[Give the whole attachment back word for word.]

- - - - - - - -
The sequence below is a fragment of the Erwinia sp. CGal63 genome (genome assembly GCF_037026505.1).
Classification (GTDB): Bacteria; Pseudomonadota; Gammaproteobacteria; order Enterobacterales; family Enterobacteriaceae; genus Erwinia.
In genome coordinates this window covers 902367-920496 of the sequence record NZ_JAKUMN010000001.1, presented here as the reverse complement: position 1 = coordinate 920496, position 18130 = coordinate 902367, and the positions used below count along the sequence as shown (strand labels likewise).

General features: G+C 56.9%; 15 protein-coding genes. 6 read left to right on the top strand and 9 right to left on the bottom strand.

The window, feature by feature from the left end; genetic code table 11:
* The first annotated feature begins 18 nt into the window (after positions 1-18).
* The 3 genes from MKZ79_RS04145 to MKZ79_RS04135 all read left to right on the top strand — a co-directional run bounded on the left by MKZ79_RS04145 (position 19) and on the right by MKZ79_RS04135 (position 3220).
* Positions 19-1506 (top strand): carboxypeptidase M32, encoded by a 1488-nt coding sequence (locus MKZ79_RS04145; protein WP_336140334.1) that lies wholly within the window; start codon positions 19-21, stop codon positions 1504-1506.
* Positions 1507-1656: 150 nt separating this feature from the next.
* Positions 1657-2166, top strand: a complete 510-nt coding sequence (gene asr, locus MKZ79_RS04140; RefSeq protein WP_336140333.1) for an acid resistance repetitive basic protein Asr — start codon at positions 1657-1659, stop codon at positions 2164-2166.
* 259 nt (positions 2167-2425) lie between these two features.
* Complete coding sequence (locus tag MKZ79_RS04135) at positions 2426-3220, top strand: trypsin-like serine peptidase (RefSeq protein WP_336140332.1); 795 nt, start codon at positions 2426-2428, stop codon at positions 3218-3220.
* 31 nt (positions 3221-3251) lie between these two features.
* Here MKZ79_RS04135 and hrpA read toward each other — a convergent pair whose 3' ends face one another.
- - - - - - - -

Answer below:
The sequence below is a fragment of the Erwinia sp. CGal63 genome (genome assembly GCF_037026505.1).
Classification (GTDB): Bacteria; Pseudomonadota; Gammaproteobacteria; order Enterobacterales; family Enterobacteriaceae; genus Erwinia.
In genome coordinates this window covers 902367-920496 of the sequence record NZ_JAKUMN010000001.1, presented here as the reverse complement: position 1 = coordinate 920496, position 18130 = coordinate 902367, and the positions used below count along the sequence as shown (strand labels likewise).

General features: G+C 56.9%; 15 protein-coding genes. 6 read left to right on the top strand and 9 right to left on the bottom strand.

The window, feature by feature from the left end; genetic code table 11:
* The first annotated feature begins 18 nt into the window (after positions 1-18).
* The 3 genes from MKZ79_RS04145 to MKZ79_RS04135 all read left to right on the top strand — a co-directional run bounded on the left by MKZ79_RS04145 (position 19) and on the right by MKZ79_RS04135 (position 3220).
* Positions 19-1506 (top strand): carboxypeptidase M32, encoded by a 1488-nt coding sequence (locus MKZ79_RS04145; protein WP_336140334.1) that lies wholly within the window; start codon positions 19-21, stop codon positions 1504-1506.
* Positions 1507-1656: 150 nt separating this feature from the next.
* Positions 1657-2166, top strand: a complete 510-nt coding sequence (gene asr, locus MKZ79_RS04140; RefSeq protein WP_336140333.1) for an acid resistance repetitive basic protein Asr — start codon at positions 1657-1659, stop codon at positions 2164-2166.
* 259 nt (positions 2167-2425) lie between these two features.
* Complete coding sequence (locus tag MKZ79_RS04135) at positions 2426-3220, top strand: trypsin-like serine peptidase (RefSeq protein WP_336140332.1); 795 nt, start codon at positions 2426-2428, stop codon at positions 3218-3220.
* 31 nt (positions 3221-3251) lie between these two features.
* Here MKZ79_RS04135 and hrpA read toward each other — a convergent pair whose 3' ends face one another.